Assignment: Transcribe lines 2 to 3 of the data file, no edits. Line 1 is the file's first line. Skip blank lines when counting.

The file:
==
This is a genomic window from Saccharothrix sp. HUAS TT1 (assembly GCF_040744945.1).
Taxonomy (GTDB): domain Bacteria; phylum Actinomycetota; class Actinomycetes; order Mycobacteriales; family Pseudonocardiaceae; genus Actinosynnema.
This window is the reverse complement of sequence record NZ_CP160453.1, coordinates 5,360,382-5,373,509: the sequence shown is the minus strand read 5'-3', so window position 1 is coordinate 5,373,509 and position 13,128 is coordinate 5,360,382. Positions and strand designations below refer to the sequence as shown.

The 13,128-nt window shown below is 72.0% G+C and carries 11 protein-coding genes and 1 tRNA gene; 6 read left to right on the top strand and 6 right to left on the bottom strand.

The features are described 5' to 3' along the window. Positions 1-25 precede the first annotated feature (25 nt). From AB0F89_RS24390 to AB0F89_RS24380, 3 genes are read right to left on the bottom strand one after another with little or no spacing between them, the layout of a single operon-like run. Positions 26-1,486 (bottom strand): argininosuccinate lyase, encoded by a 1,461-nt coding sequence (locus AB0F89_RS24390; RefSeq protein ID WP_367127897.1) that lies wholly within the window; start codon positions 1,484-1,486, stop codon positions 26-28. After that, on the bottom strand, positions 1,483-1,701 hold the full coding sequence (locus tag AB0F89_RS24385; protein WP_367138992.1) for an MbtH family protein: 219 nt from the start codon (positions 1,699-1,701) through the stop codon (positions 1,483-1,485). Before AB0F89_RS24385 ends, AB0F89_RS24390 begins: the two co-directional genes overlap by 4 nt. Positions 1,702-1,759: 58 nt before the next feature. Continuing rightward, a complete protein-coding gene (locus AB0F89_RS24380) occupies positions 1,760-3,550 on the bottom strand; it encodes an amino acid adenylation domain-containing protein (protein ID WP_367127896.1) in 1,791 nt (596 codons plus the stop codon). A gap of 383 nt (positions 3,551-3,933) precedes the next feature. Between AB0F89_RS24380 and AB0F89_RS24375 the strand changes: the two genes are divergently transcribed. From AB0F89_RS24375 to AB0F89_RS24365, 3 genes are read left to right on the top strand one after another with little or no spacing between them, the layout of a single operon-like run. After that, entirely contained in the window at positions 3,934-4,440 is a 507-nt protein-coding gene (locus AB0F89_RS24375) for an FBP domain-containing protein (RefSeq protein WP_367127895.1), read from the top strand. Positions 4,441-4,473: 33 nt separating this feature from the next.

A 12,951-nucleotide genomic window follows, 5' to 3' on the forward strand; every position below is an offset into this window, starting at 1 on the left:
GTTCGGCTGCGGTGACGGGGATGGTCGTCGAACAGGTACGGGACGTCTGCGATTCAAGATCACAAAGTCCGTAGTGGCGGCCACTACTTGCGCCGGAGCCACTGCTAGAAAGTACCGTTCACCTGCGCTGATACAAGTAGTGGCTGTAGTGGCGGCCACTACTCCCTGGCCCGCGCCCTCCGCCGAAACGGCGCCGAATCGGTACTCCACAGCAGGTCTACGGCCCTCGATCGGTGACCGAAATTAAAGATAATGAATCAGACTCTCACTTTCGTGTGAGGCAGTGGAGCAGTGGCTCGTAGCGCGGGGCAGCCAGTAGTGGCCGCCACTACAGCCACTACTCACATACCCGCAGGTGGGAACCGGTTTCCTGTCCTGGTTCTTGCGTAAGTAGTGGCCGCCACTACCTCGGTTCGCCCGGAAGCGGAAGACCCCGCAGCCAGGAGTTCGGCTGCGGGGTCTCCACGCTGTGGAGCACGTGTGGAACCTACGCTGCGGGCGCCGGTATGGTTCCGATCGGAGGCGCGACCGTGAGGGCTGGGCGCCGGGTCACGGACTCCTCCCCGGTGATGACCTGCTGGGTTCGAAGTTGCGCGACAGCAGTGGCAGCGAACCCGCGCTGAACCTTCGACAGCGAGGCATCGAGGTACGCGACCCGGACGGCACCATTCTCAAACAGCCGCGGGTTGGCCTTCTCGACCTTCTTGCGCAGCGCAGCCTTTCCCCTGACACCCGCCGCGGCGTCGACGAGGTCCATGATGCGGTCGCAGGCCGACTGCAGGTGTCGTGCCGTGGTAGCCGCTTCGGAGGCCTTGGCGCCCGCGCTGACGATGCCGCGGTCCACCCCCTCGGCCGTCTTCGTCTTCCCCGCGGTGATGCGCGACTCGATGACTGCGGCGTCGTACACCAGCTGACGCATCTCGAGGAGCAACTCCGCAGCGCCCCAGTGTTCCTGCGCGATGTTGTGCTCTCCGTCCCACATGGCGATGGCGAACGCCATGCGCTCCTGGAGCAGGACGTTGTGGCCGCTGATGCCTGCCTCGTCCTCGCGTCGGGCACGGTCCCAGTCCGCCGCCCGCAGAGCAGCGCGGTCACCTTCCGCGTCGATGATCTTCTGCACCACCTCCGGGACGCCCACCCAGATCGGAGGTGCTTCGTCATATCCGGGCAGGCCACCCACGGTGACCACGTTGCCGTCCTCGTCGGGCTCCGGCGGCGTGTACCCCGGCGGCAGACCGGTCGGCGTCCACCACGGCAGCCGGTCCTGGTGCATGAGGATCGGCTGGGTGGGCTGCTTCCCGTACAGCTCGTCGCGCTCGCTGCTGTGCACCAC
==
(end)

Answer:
Taxonomy (GTDB): domain Bacteria; phylum Actinomycetota; class Actinomycetes; order Mycobacteriales; family Pseudonocardiaceae; genus Actinosynnema.
This window is the reverse complement of sequence record NZ_CP160453.1, coordinates 5,360,382-5,373,509: the sequence shown is the minus strand read 5'-3', so window position 1 is coordinate 5,373,509 and position 13,128 is coordinate 5,360,382. Positions and strand designations below refer to the sequence as shown.